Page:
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The problem: Access to clean drinking water persists in part due to lack of chlorine use
As many as 780 million people worldwide live without safe drinking water, which can lead to diarrheal disease, a leading cause of death for children under 5 that is responsible for nearly 1 million deaths per year in that age group alone.
Many communities seek solutions through protected communal water sources, or, if they can afford it, water pipeline systems. But these systems are ineffective when clean water at the source is stored in the household and recontaminated with a dirty cup or an unwashed hand: one study showed that while a protected spring reduced contamination at the source by 66 percent, contamination of household drinking water only decreased by 24 percent due to recontamination during collection and storage.
The solution: Increase use of chlorine by adjusting distribution based on evaluation evidence
Using randomized control trials, the Dispensers for Safe Water (DSW) program at Innovations for Poverty Action (IPA) rigorously evaluated ways to increase uptake by adjusting the way chlorine is delivered: Instead of relying on household-size packages, IPA tested uptake of chlorine after positioning a large plastic dispenser filled with chlorine by a local water hole or stream. This helps drive distribution costs down, while creating social pressures to increase adoption. IPA found that the introduction of the chlorine-dispensing container led almost two thirds of the households to use chlorine to purify the water.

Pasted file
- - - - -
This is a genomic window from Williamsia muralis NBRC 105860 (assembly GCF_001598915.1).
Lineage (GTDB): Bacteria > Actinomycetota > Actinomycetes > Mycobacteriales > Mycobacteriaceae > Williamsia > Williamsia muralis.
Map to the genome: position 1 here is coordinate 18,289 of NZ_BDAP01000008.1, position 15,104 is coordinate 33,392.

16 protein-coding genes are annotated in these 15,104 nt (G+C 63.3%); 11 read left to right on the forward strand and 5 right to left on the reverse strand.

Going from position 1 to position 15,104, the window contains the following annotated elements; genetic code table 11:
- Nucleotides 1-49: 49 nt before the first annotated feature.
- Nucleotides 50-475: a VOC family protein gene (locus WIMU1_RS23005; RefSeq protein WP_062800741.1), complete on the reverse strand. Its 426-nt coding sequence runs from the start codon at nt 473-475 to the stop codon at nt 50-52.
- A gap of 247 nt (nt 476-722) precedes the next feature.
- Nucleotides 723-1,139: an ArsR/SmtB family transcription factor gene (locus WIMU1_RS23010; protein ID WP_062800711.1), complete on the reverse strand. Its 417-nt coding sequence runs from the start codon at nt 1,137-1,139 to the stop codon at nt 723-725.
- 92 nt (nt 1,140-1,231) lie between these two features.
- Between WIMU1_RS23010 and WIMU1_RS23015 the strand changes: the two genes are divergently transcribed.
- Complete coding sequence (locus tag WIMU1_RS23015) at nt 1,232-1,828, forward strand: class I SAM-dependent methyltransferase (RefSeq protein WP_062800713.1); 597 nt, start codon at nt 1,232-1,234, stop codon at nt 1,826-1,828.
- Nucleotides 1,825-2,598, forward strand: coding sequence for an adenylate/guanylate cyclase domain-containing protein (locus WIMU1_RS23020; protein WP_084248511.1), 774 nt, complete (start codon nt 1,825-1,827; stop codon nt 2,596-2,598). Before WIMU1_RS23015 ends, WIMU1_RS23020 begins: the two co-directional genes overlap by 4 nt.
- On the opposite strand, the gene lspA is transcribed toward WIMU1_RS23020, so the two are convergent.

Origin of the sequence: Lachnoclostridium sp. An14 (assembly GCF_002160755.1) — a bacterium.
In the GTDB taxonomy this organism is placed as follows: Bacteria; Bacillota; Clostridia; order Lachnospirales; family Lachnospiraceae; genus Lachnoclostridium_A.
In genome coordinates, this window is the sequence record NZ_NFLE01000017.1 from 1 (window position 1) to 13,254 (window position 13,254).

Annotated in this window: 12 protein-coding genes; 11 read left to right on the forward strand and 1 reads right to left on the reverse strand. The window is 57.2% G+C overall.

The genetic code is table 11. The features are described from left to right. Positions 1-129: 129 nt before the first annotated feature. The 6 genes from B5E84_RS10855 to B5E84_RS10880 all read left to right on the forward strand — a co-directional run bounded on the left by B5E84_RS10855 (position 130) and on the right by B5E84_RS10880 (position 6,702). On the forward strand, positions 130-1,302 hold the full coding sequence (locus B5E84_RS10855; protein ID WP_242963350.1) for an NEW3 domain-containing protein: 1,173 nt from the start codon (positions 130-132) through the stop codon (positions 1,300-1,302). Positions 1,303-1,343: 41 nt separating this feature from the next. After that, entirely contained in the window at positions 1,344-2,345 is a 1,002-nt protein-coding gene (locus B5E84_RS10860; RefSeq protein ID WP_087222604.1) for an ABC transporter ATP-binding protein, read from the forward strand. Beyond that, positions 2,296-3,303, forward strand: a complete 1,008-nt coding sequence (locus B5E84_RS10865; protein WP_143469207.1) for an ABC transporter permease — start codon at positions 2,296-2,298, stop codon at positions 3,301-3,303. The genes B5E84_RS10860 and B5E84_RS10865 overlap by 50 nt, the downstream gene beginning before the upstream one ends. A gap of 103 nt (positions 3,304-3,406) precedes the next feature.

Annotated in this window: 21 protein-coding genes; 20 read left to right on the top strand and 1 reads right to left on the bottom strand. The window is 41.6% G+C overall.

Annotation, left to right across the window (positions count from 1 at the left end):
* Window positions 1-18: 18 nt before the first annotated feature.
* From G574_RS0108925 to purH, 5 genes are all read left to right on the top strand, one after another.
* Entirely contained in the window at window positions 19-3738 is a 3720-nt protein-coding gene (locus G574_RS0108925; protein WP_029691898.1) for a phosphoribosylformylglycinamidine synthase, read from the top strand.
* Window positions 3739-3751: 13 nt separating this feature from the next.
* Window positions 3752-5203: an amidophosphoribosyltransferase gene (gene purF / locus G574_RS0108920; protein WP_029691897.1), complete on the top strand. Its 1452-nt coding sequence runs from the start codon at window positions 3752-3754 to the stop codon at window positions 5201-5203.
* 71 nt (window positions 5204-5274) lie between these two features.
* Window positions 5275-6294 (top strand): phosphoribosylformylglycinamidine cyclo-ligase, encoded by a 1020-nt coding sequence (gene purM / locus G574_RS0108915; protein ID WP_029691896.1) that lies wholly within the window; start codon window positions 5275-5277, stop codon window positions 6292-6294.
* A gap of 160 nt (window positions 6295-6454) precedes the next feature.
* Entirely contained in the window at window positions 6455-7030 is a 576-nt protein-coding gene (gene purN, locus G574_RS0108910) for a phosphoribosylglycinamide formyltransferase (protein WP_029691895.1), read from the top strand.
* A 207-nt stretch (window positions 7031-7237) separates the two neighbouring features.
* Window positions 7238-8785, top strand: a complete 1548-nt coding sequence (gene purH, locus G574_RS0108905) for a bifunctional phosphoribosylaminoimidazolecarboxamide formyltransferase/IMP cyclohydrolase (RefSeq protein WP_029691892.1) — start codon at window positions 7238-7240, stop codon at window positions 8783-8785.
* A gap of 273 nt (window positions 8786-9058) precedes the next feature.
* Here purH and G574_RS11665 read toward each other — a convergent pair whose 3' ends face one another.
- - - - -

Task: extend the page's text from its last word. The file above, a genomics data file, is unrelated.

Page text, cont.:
The potential: Cost-effectiveness, impacts, and implications
Chlorination has been estimated to reduce childhood diarrhea by between 20 and 40 percent. At scale, chlorine dispensers could cost less than $0.50 per person annually, making them one of the most cost effective ways to reduce diarrheal disease and save lives. This dispenser model capitalizes on cost savings from delivering chlorine to communities in bulk and using local promoters to encourage sustained use. The project also recovers some costs by selling the carbon credits (as households do not need to gather firewood and boil their water).
With Stage 3 support, Dispensers for Safe Water is scaling dispensers in Kenya and Uganda, and has plans to add more countries to that list. The project aims to provide 5 million people with access to dispensers over three years. It is also encouraging replication of the intervention by other actors.
Last updated: May 26, 2016